City councilman looking to renegotiate emergency services contract
With the Lincoln growing, and the University of Nebraska growing, the need for emergency services on campus is also increasing.
On average, Lincoln Fire and Rescue crews respond to a call on Lincoln's two campuses about once a day. A recent study by Lincoln Fire and Rescue shows that the resources committed to campus-related calls costs the city more than $400,000 per year.
For many years, the University of Nebraska has paid the city $16,000 per year to the city of Lincoln to provide fire and rescue services on campus. The LFR study showed that the service costs the city 25 times that amount.
"The University of Nebraska and the City of Lincoln have a 150-year relationship, and it's a good relationship," says City Councilman Roy Christensen. "But like all relationships, from time to time, it's good to review things to make sure they are in balance."
According to the LFR study, the city responded to 378 emergency calls in 2018. That's up from the 358 incidents in 2017. In both years, fire and rescue units spent more than 400 hours responding to a medical, fire, hazardous materials, or a car crash situation on the Lincoln campus.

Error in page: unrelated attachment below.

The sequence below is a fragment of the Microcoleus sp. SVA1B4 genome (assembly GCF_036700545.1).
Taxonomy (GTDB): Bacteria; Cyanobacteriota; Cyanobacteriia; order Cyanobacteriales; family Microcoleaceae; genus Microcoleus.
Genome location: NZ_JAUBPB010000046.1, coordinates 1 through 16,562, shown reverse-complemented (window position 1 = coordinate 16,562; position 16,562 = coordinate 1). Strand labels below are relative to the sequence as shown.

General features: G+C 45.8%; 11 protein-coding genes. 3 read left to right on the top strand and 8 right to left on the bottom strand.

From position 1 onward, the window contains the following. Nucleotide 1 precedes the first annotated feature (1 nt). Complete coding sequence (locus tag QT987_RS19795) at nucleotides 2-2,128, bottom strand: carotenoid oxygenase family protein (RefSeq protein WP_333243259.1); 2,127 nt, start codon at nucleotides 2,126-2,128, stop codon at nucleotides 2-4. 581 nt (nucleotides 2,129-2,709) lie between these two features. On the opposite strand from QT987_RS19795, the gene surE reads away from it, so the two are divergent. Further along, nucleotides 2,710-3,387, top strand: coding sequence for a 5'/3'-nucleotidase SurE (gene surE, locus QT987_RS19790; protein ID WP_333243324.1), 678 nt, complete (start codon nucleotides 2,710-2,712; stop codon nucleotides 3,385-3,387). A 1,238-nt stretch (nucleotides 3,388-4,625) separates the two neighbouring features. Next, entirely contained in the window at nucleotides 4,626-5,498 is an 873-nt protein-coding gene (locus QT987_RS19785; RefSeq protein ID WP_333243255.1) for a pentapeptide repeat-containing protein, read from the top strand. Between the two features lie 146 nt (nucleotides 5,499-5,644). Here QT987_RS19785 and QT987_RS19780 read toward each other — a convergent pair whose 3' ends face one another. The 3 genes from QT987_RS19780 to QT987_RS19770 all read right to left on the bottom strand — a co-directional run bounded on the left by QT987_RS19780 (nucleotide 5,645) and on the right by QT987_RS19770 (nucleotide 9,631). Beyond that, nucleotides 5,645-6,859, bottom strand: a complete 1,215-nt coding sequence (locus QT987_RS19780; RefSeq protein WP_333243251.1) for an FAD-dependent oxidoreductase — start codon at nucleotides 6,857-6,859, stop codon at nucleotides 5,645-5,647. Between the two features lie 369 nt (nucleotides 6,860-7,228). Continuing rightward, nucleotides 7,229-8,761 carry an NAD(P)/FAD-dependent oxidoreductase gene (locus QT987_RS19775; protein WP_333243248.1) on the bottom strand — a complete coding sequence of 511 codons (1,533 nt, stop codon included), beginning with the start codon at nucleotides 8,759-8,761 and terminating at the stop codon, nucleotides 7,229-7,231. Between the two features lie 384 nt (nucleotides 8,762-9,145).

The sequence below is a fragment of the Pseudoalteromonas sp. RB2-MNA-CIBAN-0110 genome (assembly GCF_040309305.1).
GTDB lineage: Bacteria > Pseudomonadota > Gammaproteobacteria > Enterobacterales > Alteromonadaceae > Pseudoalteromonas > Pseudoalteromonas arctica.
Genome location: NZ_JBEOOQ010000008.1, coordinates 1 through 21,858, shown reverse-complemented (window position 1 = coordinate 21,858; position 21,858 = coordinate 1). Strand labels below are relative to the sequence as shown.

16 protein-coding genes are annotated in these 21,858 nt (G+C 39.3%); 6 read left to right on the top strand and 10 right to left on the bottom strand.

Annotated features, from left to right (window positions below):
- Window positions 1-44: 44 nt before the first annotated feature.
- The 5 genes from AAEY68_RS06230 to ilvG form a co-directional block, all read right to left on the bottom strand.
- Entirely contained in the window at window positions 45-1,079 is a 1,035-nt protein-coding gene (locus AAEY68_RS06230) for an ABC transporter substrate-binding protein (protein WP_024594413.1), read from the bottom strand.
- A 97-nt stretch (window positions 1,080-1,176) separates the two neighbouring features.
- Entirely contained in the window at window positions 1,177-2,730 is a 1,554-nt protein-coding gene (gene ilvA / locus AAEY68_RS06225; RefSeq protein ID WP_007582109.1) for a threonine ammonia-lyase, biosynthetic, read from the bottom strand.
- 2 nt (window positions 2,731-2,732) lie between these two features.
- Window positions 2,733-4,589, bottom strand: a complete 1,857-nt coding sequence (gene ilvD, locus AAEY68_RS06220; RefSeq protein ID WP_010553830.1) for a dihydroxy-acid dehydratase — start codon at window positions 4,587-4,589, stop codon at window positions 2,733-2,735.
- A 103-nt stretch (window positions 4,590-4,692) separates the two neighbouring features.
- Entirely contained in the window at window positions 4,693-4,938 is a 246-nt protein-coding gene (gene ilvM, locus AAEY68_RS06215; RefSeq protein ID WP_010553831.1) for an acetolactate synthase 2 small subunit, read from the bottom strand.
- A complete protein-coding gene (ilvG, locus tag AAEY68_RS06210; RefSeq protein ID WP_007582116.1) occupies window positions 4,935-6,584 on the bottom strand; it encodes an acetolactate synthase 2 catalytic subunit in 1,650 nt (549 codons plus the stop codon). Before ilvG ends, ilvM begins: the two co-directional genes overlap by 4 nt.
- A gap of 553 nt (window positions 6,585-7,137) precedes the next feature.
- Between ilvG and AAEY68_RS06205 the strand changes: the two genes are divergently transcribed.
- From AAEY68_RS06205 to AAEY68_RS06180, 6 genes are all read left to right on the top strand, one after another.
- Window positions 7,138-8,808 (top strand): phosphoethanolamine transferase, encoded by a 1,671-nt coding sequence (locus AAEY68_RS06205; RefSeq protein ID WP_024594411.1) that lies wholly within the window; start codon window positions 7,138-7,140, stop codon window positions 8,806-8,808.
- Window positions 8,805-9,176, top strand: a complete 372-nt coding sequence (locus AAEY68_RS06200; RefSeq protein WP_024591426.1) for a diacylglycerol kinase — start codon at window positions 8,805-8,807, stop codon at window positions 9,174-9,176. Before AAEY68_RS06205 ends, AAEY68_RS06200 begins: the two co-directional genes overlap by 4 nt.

"It costs the citizens of Lincoln about $400,000 per year to provide these services to UNL, and if UNL isn't paying for them, all the taxpayers of Lincoln are," Christensen says of the tax-exempt University.
The purpose for Christensen's resolution -- which will be considered by the City Council next Monday -- is not to create animosity, but rather, to make sure the partnership continues to be beneficial for all.
"It's an invitation to sit down and say let's talk and see where we are and where we ought to be," Christensen said.